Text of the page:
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Personal Golf Blog

written by Jack Daly, member of SOLO Golf retail staff

I was always curious to learn more about golf's origin, and I think it only makes sense that we start from the beginning of the game. Everyone knows that the game originated in England, but not many know about the atmosphere surrounding it, which is far different from what it is now. While the popular narrative has been that golf was created as an exclusive game for the royals, there is evidence that suggests otherwise.

 In the 16th century, when the first rules of the game were written, golf was played on public land in a very informal setting. Anyone who could get access to some clubs would head out and have a blast without the worry of following the rules we have now. I imagine golf was as addicting then as it is now considering King James ll banned golf for a short period to keep citizens focused on their military and civilian duties. However, golf slowly became acceptable as King James IV took up golf as well as other monarchs. When I did more research on this I learned that the word caddie actually derives from the word cadets, who were the military aides of Mary Queen of Scots. These caddies would carry the clubs of royals with no golf bag. Initially, these caddies were young boys, and they would help, similar to the way caddies help carry bags without the assistance of reading putts which caddies do now. 

Golf eventually spread to different parts of the world with the advent of the industrial revolution from the mid 18th century to the early 19th century. This is because golf became even more accessible to the average joe, considering the amount of materials and skills it took to make the equipment. Up until then, golf balls were made from compressed feathers inside horsehide. This increased efficiency and production reduced golf equipment prices, which was the main barrier to entry for most people. The increase in transportation also meant that people could travel farther and explore new golf courses, which only increased the game's growth.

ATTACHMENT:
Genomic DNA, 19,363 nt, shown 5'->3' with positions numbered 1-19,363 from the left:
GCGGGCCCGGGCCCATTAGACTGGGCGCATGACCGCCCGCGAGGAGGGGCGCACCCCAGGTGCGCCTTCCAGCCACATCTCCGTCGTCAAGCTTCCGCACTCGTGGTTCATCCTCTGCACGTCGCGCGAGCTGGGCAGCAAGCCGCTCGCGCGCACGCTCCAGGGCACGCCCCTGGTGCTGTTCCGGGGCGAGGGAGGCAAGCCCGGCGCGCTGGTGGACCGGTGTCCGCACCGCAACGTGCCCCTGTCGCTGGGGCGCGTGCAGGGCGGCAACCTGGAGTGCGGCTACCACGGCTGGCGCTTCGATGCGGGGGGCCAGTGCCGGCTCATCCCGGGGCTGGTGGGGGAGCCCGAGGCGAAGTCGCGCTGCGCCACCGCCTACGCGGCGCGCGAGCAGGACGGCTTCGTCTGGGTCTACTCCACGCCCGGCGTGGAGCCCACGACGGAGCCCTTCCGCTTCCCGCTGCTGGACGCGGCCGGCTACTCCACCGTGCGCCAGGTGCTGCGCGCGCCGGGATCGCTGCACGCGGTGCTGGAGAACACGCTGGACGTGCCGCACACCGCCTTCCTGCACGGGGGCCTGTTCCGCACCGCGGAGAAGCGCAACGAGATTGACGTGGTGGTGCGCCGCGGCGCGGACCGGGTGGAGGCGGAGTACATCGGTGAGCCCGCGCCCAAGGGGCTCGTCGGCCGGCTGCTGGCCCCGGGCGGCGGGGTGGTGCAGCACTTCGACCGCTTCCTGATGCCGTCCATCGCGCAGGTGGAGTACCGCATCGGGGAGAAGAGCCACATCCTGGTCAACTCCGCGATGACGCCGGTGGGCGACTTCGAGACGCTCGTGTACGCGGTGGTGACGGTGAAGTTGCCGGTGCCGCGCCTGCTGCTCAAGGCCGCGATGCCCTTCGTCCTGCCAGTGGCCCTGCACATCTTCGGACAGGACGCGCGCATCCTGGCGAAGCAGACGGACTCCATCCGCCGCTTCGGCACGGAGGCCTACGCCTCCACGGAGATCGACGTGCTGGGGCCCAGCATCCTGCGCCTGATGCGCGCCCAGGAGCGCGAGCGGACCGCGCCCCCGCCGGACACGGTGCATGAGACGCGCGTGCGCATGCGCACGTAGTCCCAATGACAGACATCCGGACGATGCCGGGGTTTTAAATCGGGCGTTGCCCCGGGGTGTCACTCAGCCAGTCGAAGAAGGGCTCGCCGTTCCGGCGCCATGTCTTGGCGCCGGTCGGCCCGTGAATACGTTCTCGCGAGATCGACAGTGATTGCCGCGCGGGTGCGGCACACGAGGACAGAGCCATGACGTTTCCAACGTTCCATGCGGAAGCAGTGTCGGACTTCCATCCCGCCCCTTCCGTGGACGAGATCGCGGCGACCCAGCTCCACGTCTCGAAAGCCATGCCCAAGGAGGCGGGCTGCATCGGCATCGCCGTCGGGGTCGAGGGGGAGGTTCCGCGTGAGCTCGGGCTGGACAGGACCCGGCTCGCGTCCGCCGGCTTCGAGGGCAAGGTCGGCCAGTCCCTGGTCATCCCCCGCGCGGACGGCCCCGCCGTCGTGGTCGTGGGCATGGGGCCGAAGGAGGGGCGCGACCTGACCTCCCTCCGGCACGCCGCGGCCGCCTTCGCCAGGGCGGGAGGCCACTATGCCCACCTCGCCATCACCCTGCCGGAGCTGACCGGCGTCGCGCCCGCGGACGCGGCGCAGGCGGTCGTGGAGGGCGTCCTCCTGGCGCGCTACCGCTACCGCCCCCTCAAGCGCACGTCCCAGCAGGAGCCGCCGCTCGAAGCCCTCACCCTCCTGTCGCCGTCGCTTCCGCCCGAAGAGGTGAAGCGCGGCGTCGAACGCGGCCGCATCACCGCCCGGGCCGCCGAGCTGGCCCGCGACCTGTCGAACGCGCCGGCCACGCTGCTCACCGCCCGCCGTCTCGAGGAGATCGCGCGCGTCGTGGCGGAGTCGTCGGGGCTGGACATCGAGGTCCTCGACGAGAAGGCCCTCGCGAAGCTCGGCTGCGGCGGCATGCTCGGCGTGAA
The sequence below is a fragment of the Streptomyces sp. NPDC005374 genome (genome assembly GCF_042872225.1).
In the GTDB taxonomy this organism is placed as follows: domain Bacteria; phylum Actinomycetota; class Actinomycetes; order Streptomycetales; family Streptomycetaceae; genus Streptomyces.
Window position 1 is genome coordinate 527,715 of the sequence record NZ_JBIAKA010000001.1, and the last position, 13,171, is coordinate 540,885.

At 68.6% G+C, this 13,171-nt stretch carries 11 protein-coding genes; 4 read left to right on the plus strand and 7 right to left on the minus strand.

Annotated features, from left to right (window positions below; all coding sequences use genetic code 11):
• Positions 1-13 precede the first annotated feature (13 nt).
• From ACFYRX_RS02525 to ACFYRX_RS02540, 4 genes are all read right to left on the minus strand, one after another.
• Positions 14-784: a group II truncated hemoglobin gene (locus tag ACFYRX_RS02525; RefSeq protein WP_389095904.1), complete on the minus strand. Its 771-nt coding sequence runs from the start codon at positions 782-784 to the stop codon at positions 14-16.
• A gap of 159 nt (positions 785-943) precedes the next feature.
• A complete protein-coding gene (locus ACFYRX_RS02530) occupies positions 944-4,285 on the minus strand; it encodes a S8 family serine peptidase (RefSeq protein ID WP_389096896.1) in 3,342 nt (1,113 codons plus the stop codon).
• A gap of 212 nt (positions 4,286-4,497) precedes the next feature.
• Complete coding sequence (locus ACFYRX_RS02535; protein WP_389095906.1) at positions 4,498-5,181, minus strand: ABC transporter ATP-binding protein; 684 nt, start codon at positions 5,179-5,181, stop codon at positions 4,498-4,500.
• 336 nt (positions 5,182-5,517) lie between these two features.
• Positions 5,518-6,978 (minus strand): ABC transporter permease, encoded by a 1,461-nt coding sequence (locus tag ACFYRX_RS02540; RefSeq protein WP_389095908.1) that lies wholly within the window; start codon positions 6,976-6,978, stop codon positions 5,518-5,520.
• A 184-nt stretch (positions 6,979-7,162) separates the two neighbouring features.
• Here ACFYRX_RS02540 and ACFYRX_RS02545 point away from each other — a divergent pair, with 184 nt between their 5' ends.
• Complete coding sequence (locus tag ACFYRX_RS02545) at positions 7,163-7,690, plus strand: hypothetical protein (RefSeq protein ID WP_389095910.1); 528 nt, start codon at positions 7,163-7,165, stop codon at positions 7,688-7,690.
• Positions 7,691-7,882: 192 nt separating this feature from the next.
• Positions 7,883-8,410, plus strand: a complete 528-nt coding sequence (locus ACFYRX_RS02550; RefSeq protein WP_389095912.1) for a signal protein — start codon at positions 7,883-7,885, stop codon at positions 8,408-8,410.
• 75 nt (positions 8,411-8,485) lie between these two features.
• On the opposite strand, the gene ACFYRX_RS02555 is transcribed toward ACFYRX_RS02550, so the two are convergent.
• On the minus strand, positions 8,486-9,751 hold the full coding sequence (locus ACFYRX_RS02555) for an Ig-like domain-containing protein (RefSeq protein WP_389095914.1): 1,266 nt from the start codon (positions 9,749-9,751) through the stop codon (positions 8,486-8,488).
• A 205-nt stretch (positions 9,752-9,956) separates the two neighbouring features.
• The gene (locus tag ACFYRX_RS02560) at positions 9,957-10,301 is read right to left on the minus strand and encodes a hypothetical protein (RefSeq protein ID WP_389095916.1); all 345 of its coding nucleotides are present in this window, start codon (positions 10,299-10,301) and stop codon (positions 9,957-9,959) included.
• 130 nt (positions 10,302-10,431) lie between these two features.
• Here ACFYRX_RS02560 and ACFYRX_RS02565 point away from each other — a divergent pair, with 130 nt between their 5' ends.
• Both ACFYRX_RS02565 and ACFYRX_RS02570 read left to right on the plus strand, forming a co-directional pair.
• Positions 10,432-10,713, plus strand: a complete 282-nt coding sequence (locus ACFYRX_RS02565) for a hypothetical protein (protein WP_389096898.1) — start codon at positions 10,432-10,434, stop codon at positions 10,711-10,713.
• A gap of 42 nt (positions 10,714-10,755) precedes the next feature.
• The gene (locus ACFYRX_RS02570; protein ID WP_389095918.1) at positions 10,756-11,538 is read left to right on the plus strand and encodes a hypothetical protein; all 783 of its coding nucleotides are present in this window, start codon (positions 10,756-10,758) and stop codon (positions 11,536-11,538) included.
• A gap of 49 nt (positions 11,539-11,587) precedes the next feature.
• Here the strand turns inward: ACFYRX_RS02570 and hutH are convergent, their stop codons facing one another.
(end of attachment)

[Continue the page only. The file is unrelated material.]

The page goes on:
Around this time in the 19th century, courses began springing up across Great Britain, Ireland, and the rest of Europe. However, there was a delay to the game's arrival in the United States. After the War of 1812, there were enormous tensions between the U.S. and the British. Golf was seen as an English game; therefore un-American and U.S. citizens wanted nothing to do with it. Tensions eventually cooled and golf became more popular in America. Clubs such as Oakhurst Links, Dorset Field Club, Foxburg Country Club, Shinnecock Hills Golf Club, Downers Grove Golf Club, The Country Club, Newport Country Club, Chicago Golf Club, and Saint Andrews Golf Club. These clubs remain as some of the most highly sought after venues for major championships, as we saw with Shinnecock in 2018.

- Jack @SOLOGolfCo